When political candidates keep flashing video of people saying how honest and honorable they are I tend to doubt the message. It appears that Governor Herbert isn't going to disappoint us in this regard either.

Yesterday, the governor held a press conference with some cheerleader, who's-who from Utah politics to answer questions from the Corroon camp claiming that the governor may have been taking campaign contributions in a "pay-to-play" fashion. In the course of the conference the head of UDOT disclosed that a losing bid competitor in the infamous Utah County project was paid 13M dollars in a protest settlement -- the winning bid was from a group of contractors who had all made donations to the governor.
“This is the first I’ve heard of it,” Herbert said.
This isn't the first time this has happened -- Corroon called a similar issue into question after the Governor accepted a donation from a coal mining company seeking permits in Southern Utah and the permits were coincidentally fast-tracked. The governor denied impropriety in that event as well.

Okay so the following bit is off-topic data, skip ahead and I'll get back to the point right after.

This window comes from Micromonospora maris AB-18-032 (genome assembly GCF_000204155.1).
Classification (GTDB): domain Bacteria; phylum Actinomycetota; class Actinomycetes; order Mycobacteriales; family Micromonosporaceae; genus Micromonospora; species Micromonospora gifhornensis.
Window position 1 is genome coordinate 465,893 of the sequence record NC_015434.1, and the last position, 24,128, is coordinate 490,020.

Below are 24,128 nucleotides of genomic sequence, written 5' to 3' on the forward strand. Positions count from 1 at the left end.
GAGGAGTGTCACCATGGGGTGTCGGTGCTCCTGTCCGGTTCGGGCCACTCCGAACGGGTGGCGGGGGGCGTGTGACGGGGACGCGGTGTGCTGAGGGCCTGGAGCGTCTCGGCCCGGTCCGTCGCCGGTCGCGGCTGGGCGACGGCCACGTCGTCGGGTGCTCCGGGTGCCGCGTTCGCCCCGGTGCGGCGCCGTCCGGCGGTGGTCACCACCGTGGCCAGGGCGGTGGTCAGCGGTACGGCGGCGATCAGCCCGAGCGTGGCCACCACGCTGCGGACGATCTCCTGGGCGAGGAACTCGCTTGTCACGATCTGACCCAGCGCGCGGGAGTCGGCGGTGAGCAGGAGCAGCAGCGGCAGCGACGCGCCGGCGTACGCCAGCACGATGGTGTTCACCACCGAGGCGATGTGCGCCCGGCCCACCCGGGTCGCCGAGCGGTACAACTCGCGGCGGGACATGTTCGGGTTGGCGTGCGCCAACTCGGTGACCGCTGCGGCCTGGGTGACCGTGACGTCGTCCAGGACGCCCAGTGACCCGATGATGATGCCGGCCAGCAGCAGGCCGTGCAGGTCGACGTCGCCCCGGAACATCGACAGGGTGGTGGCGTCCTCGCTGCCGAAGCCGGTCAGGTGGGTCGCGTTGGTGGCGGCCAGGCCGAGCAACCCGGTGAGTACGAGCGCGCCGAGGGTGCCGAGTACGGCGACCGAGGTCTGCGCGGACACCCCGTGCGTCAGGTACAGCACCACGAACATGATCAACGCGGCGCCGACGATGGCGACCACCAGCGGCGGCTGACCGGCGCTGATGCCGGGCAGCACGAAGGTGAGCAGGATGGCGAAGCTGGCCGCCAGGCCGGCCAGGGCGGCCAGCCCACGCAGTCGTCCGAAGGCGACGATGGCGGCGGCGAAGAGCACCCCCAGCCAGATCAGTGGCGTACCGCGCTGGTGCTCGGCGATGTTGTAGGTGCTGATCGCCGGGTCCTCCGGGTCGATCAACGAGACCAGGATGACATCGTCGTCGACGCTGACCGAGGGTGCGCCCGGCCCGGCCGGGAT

If there was nothing improper about the Utah county project's bid award as the head of UDOT claims, why did the state settle and pay the losers 13 million dollars? Governor Herbert is either a liar or a terrible manager. Even if the governor didn't have anything to do with the settlement or the award of the bid, payment of such a large sum in settlement reeks of impropriety and corruption.